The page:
Life is not defined by gender...says Stacki Yu

Stacki Yu, a top Chinese HR executive in a multinational company in America, believes that both men and women should be treated as equal – with equal access to resources and opportunities

We would like to know about yourself, your education and your initial days of career.

I graduated in one of the top Finance & Economics universities in China where almost all my schoolmates take a job in finance or economics related openings. After six months of internship in finance department, I realized finance is not my career  and decided to decline an offer to be a permanent finance employee. It’s usually too late to make this kind of decision as it is already the end of the recruiting season. But it’s early enough to look for the right career path fit for myself.

You grew up in Shanghai (China). Tell us about your experience as a working woman in early days.

Shanghai has the largest number of multinational corporations in China. My first formal job was to support the sales team in a Japanese-funded beer company. There were 40+ salesmen, and only 5 were women. In the beer industry, women have to prove themselves much more in a man-leading team. And the 5 women performed so well that they became top sales persons from the sales reports I run. I was so proud of them that I also got inspired. 

Tell us about your memories from childhood. How did they help you mould as Stacki Yu of today?

I was born two years after Chinese governance announced the One-Child policy which means most people didn’t have any siblings in my generation. (The policy was updated in 2016 to allow each family to have two children in China mainland.) Thus, I appreciate so much to have a twin sister who shares all the great memories in my  childhood, except sharing the pocket money! Although I am only 40 minutes older than my sister, my parents and my sister expected me to take more responsibilities which developed the nature of leadership in my life.

When did you move to the US? What prompted you to take that step?

I moved to the US in August 2015. In one of the regular conference call updates with my supervisor, she told me there was a job opportunity in the US and asked if I would like to take it. With great support of my family, I emailed her back in one week with a big YES.

Stacki Yu

How was it to get accustomed to the US culture?

There is a learning curve to get accustomed to the US culture together with my husband. Kohler company kindly offered me 3-month short-term assignment in 2013 which is a great taste of local life and workplace. However, we still experienced the learning curve from culture shock, depression, acceptance and then integration. Now we enjoy Wisconsin cheese so much, but at the same time also cook Chinese food to please our Chinese stomach!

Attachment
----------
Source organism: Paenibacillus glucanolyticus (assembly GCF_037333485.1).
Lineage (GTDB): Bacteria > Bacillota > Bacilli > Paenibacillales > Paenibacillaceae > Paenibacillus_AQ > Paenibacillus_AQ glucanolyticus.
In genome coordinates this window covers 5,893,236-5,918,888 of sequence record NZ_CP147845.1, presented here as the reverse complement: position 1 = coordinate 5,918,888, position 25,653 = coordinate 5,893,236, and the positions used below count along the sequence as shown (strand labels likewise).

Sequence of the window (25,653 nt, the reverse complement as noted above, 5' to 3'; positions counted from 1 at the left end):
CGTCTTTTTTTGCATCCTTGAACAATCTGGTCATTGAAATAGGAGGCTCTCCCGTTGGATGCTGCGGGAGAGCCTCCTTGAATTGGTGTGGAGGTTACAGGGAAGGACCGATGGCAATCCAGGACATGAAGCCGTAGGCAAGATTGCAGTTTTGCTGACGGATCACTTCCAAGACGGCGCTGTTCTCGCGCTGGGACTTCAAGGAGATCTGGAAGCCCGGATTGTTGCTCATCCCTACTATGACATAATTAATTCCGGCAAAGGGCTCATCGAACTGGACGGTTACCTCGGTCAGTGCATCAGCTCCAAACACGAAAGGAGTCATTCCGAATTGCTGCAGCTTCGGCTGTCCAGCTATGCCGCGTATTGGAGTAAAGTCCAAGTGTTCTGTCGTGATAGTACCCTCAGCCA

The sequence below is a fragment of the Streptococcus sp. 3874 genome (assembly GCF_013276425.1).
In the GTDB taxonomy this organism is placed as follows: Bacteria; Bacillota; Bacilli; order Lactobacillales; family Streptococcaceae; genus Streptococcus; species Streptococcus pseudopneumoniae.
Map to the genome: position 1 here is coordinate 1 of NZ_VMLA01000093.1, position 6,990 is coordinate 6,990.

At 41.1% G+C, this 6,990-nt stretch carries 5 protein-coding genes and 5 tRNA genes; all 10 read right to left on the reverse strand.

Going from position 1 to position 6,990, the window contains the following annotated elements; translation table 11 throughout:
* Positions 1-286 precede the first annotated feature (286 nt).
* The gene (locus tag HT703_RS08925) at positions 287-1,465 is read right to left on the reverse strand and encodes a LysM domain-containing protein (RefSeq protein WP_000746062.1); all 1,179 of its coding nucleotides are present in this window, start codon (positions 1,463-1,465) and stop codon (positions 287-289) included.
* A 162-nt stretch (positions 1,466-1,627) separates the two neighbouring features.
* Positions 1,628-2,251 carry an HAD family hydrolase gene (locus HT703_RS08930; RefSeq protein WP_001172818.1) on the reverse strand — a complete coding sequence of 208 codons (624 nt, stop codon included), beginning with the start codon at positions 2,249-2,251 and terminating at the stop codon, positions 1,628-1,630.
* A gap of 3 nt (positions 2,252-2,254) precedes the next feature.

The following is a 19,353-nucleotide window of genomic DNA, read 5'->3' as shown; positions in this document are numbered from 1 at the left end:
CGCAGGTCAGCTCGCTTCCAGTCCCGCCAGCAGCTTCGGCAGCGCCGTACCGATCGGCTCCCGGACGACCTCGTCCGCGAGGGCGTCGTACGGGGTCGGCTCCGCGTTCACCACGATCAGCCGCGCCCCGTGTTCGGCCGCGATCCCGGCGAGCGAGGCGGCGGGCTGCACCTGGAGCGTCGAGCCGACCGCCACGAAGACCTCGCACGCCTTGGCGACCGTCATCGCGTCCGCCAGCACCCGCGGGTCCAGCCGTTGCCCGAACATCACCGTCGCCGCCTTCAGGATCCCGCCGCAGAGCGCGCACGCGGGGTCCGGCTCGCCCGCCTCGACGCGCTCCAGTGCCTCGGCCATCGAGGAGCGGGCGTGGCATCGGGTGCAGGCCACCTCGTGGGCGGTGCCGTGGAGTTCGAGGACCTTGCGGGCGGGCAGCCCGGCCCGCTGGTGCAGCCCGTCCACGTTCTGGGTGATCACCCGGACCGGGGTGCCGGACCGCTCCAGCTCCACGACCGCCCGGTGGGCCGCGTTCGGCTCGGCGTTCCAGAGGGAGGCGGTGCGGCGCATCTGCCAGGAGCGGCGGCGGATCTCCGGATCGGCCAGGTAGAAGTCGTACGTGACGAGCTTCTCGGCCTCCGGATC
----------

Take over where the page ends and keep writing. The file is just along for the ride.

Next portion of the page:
As a woman did you face any hurdles in your career? How did you overcome them?

I don’t blame any difficulties in my career on my gender. Just tried my best to overcome difficulties no matter what gender I am.

With such a vast professional experience what does society expect from you?

In most cultures society usually expects women to take more family responsibilities which is unfair to both women and men.

What major differences did you experience between China and US in approach towards a working woman?

As part of Chinese culture, Chinese grandparents usually help to take care of kids which allow most working mums to continue their career. Also, there is longer maternity leave policy in China. However, working women in both countries are facing similar challenges of being stereotyped, such as less trust in their leadership. There is a typical word in Chinese, that means a man of a woman. The word is used to describe strong and successful female leaders, but sounds more like a rude joke than a compliment.  

What are the latest observations on gender gap the world over?

According to the Global Gender Gap Index 2018, China ranked a little bit below the global average. I also observe female peers in US take more family responsibilities than their partners like taking care of kids that they have to pause or even end their career. Although no companies would admit that, as an HR, I know it’s a fact that quite a lot employers prefer to hire male workers as they don’t need to take maternity leave.

You are blessed with a daughter recently. A wife, mother and Manager, how do you balance your professional and family life?

My husband and family play a great role to support me. My husband doesn’t think he is HELPING me to do the housework or taking care of the kid. It’s not a wife- or mum-only job but a shared responsibility of both.

By the way, it’s an interesting question. Almost all female leaders have been asked the similar question while only a few male leaders will face the same question, isn’t  it?

Stacki with Clement (husband)  and Jean (daughter)

Your opinion on ‘Gender Equality’.

People should have equal ease of access to resources and opportunities regardless of gender. Everyone should be treated as equal only because of yourself instead of your gender. For example, genderequality means --“how you balance your work and family life” should not be a female-only question.

Your achievements to date.

As for every mum, my baby is my biggest achievement so far. I also built up the Kohler Asia Pacific & India HR shared services team. I am leading the standardization of Kohler global HR share services with dozens of successful HRIT projects.

The most memorable moment of your career.

Every time I listen to my heart and say yes or no to an important decision of my career.

What is your message to women and girls out there who are struggling to prove themselves?

"Life is not defined by gender. You define it yourself."

Stacki Yu can be reached at Linked-in and Facebook


First Published: 16-Jan-2019- 15:13